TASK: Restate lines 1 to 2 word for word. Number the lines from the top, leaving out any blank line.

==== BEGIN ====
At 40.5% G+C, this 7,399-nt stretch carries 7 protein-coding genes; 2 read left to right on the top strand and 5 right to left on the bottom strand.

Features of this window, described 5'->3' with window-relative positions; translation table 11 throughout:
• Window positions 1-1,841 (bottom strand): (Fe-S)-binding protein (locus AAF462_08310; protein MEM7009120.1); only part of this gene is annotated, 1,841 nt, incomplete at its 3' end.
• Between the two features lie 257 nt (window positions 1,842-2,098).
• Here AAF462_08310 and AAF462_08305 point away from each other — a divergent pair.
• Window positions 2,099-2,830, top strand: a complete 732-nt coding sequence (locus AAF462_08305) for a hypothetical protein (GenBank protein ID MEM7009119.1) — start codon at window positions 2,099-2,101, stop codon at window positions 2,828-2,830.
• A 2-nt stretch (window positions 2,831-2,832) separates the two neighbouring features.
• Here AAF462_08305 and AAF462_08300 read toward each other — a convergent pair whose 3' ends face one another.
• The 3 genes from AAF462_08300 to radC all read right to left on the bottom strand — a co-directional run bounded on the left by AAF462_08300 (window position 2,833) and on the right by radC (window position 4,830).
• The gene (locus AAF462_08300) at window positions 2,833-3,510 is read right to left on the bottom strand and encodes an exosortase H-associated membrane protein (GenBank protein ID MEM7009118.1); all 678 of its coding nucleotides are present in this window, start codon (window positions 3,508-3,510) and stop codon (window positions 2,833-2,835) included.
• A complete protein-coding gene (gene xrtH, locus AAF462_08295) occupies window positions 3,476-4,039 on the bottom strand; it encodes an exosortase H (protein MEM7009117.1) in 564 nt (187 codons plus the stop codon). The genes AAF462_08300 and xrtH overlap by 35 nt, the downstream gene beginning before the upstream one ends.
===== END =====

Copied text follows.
At 40.5% G+C, this 7,399-nt stretch carries 7 protein-coding genes; 2 read left to right on the top strand and 5 right to left on the bottom strand.

Features of this window, described 5'->3' with window-relative positions; translation table 11 throughout: